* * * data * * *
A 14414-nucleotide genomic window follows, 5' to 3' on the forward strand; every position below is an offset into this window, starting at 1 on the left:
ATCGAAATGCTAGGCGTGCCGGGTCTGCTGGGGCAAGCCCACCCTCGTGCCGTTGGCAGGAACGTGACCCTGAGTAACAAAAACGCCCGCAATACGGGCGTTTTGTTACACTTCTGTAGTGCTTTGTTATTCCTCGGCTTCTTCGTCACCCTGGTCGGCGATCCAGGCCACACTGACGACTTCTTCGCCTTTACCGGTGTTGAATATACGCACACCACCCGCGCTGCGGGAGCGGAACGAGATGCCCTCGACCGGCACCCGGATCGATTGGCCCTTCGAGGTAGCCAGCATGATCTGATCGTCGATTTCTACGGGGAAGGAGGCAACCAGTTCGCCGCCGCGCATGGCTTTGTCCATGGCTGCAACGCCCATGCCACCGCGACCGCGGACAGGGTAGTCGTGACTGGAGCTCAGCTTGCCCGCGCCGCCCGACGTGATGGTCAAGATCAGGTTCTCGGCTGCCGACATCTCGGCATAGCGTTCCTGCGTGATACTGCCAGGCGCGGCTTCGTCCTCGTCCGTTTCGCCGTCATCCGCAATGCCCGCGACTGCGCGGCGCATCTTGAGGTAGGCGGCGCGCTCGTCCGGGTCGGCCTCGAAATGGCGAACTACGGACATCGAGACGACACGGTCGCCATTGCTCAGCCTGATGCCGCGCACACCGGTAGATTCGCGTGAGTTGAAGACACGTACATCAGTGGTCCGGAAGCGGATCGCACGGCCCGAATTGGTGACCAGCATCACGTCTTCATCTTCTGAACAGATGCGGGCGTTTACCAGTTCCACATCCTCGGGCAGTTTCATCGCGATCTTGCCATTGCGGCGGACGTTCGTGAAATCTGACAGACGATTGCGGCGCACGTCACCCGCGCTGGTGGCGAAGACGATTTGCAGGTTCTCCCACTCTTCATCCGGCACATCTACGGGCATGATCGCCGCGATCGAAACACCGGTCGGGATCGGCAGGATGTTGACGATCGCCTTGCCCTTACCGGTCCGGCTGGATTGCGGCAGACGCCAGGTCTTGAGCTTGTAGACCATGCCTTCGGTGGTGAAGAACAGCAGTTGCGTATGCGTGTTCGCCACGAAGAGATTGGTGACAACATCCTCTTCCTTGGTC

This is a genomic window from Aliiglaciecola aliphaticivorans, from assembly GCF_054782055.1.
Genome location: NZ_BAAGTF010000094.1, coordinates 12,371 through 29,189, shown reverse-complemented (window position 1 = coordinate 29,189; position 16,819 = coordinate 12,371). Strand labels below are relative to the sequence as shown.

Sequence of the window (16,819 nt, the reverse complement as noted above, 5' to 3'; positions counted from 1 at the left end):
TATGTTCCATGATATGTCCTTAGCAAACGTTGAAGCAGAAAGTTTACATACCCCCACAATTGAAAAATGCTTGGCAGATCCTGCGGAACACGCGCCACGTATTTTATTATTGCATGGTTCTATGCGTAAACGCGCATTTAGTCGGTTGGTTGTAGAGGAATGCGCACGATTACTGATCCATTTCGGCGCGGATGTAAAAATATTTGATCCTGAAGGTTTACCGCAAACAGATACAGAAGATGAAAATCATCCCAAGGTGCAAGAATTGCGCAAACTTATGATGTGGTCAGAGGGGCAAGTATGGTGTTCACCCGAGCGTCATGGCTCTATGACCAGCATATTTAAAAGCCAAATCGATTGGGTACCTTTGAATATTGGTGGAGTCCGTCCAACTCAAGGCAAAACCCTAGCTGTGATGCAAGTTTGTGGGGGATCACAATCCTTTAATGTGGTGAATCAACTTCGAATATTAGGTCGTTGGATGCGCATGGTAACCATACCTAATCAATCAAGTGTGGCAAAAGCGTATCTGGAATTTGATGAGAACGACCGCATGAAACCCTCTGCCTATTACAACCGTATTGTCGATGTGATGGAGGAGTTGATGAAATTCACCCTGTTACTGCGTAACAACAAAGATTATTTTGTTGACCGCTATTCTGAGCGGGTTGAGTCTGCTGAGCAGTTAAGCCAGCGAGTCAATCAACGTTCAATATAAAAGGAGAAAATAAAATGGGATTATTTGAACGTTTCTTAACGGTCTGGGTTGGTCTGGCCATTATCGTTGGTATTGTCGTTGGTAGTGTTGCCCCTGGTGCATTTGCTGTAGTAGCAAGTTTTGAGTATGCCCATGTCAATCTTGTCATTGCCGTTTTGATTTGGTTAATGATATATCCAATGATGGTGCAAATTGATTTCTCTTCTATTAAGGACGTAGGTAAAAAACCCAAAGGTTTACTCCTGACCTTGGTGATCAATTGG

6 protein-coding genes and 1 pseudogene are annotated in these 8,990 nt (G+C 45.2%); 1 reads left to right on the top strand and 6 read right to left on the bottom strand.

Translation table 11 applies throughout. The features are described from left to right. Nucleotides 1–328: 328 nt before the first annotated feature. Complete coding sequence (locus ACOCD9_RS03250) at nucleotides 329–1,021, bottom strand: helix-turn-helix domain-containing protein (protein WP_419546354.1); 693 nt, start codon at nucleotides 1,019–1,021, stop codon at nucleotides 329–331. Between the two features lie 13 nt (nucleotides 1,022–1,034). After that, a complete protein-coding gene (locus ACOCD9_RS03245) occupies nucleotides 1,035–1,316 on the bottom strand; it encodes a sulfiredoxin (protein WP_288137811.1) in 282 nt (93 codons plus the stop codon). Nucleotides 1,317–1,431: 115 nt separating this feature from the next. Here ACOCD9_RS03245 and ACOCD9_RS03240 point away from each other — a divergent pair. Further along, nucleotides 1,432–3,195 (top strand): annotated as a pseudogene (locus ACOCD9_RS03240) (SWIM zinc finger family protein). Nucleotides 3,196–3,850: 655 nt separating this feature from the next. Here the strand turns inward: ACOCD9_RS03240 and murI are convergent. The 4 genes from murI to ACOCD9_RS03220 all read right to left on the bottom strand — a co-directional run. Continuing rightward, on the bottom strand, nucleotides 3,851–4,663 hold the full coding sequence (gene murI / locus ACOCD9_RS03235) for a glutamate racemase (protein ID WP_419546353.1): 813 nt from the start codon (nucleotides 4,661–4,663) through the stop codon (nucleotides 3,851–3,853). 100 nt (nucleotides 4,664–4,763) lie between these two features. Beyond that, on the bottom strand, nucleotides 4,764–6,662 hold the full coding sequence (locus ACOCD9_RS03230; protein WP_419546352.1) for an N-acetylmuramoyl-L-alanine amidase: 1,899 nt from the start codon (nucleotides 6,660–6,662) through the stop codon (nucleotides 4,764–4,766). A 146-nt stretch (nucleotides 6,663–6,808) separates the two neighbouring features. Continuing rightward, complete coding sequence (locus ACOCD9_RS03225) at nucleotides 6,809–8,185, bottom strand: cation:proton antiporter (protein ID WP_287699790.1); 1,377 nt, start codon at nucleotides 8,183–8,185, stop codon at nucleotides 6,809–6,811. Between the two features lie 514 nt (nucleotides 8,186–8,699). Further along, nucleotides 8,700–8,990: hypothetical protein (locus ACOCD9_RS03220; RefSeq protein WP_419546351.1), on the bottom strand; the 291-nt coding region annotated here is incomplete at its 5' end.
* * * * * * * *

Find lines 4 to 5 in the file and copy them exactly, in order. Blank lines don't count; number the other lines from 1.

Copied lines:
Genome location: NZ_BAAGTF010000094.1, coordinates 12,371 through 29,189, shown reverse-complemented (window position 1 = coordinate 29,189; position 16,819 = coordinate 12,371). Strand labels below are relative to the sequence as shown.

Sequence of the window (16,819 nt, the reverse complement as noted above, 5' to 3'; positions counted from 1 at the left end):